The site layout has been updated to support Opera. It’s only been tested in Opera 10.63 though, so if it looks batshit insane in whatever version of Opera you’re using, then it must not be 10.63.

In other news, Opera is batshit insane. Not only is the UI wonky and retarded, it also renders pages like it’s on crack in a funhouse mirror room. Seriously, I encountered so much insanity in the process of fixing the layout to work in Opera. Oh and the WYSIWYG development tools are fucked up, too; they’re a nuisance to use in Opera.


18 Responses to “Site Layout Opera Fix”

  1. Rem says:

    All for you, scrubb.

  2. Nakajitos says:

    That’s weird. The webpage never loaded funny on Opera. Was someone complaining?

    • saru says:

      It was functional in Opera, but didn’t display quite right.

      And it turns out almost 7% of visits were from Opera, so it was worth putting a few minutes into.

  3. Anonymous says:

    I love the mascot picture. It’s cute and not pedo!

  4. Error says:

    Um, you do realise that WebKit = Safari/Chrome? It’s like complaining that your DRM’d itunes music doesn’t play on a Samsung MP3 player.

    • Error says:

      Hmm, sorry to be an ass, but I checked the site using W3C’s validator, and it fails both the HTML5 and the XHTML 1.0/1.1 checks. Considering that all Web browsers do near-perfect XHTML 1.0 rendering, methinks there’s an issue with the code, rather than the browser.

      • Rem says:

        I’m not surprised that this theme fails validation, it’s not as if we’re claiming perfect code in the first place. We’re still working on the theme, so this is basically the site’s early stages.

        The issue is that Opera likes to render things differently to both Gecko and Webkit based layout engines. Basically, this means instead of coding two stylesheets for browser compatibility, you need three.

        • Error says:

          To be fair though, not supporting the -moz-* and -webkit-* CSS extensions shouldn’t be a point against any non-Mozilla/WebKit browser. =P

          I can guarantee to you as someone who creates Web applications for a living, an XHTML 1.0 site with CSS 2.1 stylesheet will look exactly the same in Chrome, Safari 4+, Firefox 3+, Opera 10+, and IE7+.

          Mind you, JavaScript and AJAX are another matter. Here, all the browsers suck in very specific but important cases. =/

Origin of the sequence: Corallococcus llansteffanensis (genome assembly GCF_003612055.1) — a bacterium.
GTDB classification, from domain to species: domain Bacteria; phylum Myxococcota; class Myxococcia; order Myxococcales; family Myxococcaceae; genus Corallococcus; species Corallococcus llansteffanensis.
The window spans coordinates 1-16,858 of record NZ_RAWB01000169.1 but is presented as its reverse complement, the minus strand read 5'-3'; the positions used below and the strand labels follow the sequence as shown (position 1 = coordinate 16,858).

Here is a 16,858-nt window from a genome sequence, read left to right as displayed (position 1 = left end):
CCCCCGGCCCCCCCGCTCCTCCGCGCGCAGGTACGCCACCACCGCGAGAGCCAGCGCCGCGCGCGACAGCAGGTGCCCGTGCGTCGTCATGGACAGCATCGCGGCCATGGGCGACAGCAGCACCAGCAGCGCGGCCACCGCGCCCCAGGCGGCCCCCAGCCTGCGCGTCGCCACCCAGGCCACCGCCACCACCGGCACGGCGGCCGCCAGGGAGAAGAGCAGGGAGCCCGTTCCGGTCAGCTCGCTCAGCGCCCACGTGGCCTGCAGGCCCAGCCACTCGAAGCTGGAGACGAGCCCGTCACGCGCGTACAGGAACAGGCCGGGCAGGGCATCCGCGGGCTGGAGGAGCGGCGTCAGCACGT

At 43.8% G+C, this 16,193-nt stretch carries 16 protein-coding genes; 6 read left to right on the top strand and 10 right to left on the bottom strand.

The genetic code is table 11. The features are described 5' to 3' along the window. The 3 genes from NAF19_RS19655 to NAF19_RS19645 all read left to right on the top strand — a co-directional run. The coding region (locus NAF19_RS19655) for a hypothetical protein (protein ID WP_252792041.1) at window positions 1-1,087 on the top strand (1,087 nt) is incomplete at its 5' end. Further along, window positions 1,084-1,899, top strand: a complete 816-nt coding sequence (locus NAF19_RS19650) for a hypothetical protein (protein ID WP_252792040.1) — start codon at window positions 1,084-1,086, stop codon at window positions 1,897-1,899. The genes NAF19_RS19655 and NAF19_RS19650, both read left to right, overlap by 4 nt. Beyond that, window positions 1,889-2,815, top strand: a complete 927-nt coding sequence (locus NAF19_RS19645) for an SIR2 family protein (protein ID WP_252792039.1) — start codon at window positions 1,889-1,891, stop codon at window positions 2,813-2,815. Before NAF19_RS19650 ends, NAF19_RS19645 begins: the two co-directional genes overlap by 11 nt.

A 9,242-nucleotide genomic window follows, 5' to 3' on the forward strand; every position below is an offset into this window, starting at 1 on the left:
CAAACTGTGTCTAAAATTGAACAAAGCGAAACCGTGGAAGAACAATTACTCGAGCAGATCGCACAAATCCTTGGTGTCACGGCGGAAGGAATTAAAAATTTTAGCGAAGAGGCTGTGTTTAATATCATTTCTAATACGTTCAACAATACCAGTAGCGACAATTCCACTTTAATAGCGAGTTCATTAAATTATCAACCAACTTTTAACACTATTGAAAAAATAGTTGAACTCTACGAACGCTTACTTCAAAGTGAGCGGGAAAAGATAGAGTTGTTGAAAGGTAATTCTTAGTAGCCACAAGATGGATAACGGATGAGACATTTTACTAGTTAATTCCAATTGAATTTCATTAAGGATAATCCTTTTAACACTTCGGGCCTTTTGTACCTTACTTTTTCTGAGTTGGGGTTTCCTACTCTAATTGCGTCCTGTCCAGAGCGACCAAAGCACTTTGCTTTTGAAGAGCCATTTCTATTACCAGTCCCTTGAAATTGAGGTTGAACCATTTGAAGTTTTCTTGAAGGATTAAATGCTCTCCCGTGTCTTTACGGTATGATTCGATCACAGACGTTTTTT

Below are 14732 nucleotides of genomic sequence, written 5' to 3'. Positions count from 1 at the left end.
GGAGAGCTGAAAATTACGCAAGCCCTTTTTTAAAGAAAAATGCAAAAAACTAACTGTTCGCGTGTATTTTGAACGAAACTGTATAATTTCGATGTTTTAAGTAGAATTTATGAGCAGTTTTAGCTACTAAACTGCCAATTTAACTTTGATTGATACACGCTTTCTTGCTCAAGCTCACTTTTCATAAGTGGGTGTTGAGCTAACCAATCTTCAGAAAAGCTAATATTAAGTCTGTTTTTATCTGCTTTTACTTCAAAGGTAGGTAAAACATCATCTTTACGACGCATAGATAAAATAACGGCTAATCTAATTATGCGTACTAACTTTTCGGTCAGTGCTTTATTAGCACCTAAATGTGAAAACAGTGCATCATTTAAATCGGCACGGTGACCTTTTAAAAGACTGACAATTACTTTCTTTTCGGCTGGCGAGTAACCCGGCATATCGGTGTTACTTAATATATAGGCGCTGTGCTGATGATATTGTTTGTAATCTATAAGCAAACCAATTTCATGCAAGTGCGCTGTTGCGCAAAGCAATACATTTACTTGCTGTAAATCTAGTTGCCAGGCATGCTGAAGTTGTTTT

• saru says:

            XHTML 1.0/CSS 2.1 do not render even close to exactly the same across browsers. Unless the markup you’re working with is incredibly simple, which usually it’s not.

      • saru says:

        The site validates now. Both the XHTML 1.1/CSS 2.1 and HTML 5/CSS 3 versions (with the exception of the CSS causing warnings for vendor-prefixed properties).

        And just for the record, Opera still renders the site like ass without its own special CSS file to fix things. Actually, now it jacks up the footer. But I don’t really care about that.

        • Error says:

          My clients wouldn’t pay me if my sites were simple, but that’s not the point. I was going to retort more about the XHTML compatibility, but then I looked at your source, and remembered the deadline disaster of my first contracted work because of the damn table element. I will acknowledge your layout complaints because tables suck. =/

          In other news, I decided to fire up Opera 10.63 and have it pretend to be Firefox and IE, and compared the look of your site to the real thing. They look exactly the same, but I noticed that vanilla Opera loads the HTML5 version, whereas Firefox and IE8 (real and pretend versions) load the XHTML version.

          I can’t really comment on HTML5 compatibility, since there’s no comprehensive HTML5 compliance test yet that any one browser passes with flying colours, and HTML5 itself is still a draft specification. Unless you want to refer to Microsoft’s IE9 tests that show IE’s 100% compliance versus its competition. =P

          • saru says:

            My layout complaints were not about the table element. Opera is one of the browsers that’s supposed to support HTML 5 and CSS 3 (at least to some degree), so it made sense to send it the HTML 5 version, as I’m a forward-thinking person. For the record, Opera renders the XHTML version just fine (it’s tables all the way down though, so that’s not surprising). The only tables used in the HTML 5 version are on the comments page, where one table is used in each comment for the avatar, username and post time. Oh, and the Projects page uses them, but they make sense there.

            Opera fails hardcore at rendering the non-tables HTML 5 version of the layout, but IE 9 DP, Fx 4 beta and Safari 5 render it, as best I can tell, pixel-for-pixel identically. Building the HTML 5 version of this site was the most enjoyable time I’d had doing web design. Ever. (And then I opened it in Opera, ruining that feeling.)

            So the only thing I can conclude here, is that Opera fails (so far) at HTML 5/CSS 3. And that was the crux of my original post. That, and Opera having a wonky UI.

          • Error says:

            (This is supposed to be a reply to saru @ 2010/12/10 5:08PM, but comments nesting has a maximum, methinks)

            Fair enough. It would be too much work to test HTML5 with CSS 2.1 to see if it’s an HTML5 or CSS3 compatibility issue.

            Also, as long as you don’t like Firefox 4’s UI, which is pretty much Opera 10, then we’re golden. =P

    • saru says:

      I was under the mistaken impression that Opera used a fork of WebKit.

Leave a Reply